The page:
These drinks are grounded in a sense of place - and the variations are endless.
By James Grant | July 31, 2017
Drinking has always been a social affair. With fermentation and distillation emerging as means of preserving excess agricultural products, drinking, like agriculture, proved to be a group activity.
We associate alcohol with celebrations, gatherings and, most importantly, with areas called “third spaces.” These are spaces separate from home and work where people meet and interact. As Ray Oldenburg argues in The Great Good Place, third spaces are integral to the function of society – they allow individuals to engage in conversation without worry of status or obligation. Some of the most common and popular third spaces are, for obvious reasons, bars and restaurants.
What’s in a Name?
As people frequent bars and restaurants, their drinks become connected to the spaces they occupy. If the bar or restaurant has a signature cocktail, that cocktail can become inextricably linked to the setting – bar and area alike. Early bartenders picked up on this link and leveraged it into the borough and city cocktails that have become perennial favourites, from the Vancouver Cocktail to the Manhattan to the Singapore Sling. During the modern cocktail renaissance, many bartenders rediscovered some of the lesser-known borough and city cocktails and set to work on their own variants. Many of these became what are loosely classified as neighbourhood cocktails. Some of these cocktails never left their neighbourhoods, or even their bars, of origin. Others have gone on to find success all over the world.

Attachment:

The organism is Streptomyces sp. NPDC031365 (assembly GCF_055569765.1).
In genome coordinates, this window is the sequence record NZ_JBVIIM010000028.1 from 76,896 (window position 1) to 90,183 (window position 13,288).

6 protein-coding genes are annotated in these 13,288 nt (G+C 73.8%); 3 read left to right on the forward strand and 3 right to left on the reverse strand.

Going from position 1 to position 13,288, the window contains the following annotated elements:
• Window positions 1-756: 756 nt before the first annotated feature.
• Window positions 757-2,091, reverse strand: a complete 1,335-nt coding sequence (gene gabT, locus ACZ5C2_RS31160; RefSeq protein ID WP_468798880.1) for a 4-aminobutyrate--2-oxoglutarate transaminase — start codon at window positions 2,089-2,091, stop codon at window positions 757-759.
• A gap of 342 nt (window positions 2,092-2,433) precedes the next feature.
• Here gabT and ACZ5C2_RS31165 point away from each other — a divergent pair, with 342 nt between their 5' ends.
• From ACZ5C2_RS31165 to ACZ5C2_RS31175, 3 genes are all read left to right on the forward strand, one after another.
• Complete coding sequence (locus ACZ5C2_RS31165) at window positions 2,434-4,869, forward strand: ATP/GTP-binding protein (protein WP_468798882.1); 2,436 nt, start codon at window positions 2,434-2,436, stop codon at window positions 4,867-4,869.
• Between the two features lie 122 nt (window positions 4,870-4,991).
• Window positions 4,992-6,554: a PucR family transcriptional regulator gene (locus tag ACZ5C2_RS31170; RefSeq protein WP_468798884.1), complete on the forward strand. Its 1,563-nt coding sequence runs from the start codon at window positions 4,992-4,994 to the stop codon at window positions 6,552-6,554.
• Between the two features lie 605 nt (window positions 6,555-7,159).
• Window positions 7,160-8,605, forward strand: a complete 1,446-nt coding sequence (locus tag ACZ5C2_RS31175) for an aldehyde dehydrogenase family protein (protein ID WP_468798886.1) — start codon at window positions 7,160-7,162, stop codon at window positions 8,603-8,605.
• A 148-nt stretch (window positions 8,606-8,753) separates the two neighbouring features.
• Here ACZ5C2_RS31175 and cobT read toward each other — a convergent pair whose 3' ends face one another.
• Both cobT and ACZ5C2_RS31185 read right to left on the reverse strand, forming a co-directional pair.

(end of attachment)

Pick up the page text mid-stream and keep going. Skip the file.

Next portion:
Among the most popular neighbour-hood cocktails are drinks like the Greenpoint, the Little Italy, the Parkdale and the Red Hook. What binds these cocktails together, apart from generally being based on the Brooklyn’s formula of whiskey-bitter-vermouth, is their connection to their origins. These drinks double down on the geographic connections we form when drinking. Guests associate the drinks, the bars and, most importantly, themselves with the areas.
In cocktail making, there are no hard and fast rules to making a neighbourhood cocktail. Generally, these drinks have been based on the Brooklyn recipe, but it’s entirely up to the bartender. Often, simplicity is key, and a stronger spirit profile never hurts. Want some inspiration? We’ve included recipes for two of the best neighbourhood cocktails.
2 oz. American rye whiskey
0.5 oz. yellow chartreuse
0.5 oz. sweet vermouth
1 dash angostura bitters
1 dash orange bitters
Stir ingredients over ice and strain into a chilled cocktail coupe. Garnish with a twist of lemon zest.
– Courtesy of Milk and Honey in New York
1.5 oz. American rye whiskey
0.75 oz. Punt e Mes
1 barspoon Ardbeg Scotch
1 barspoon Maraschino liqueur
Stir ingredients over ice and strain into a chilled cocktail coupe. Garnish with a brandied cherry.
– Courtesy of L’Abattoir in Vancouver
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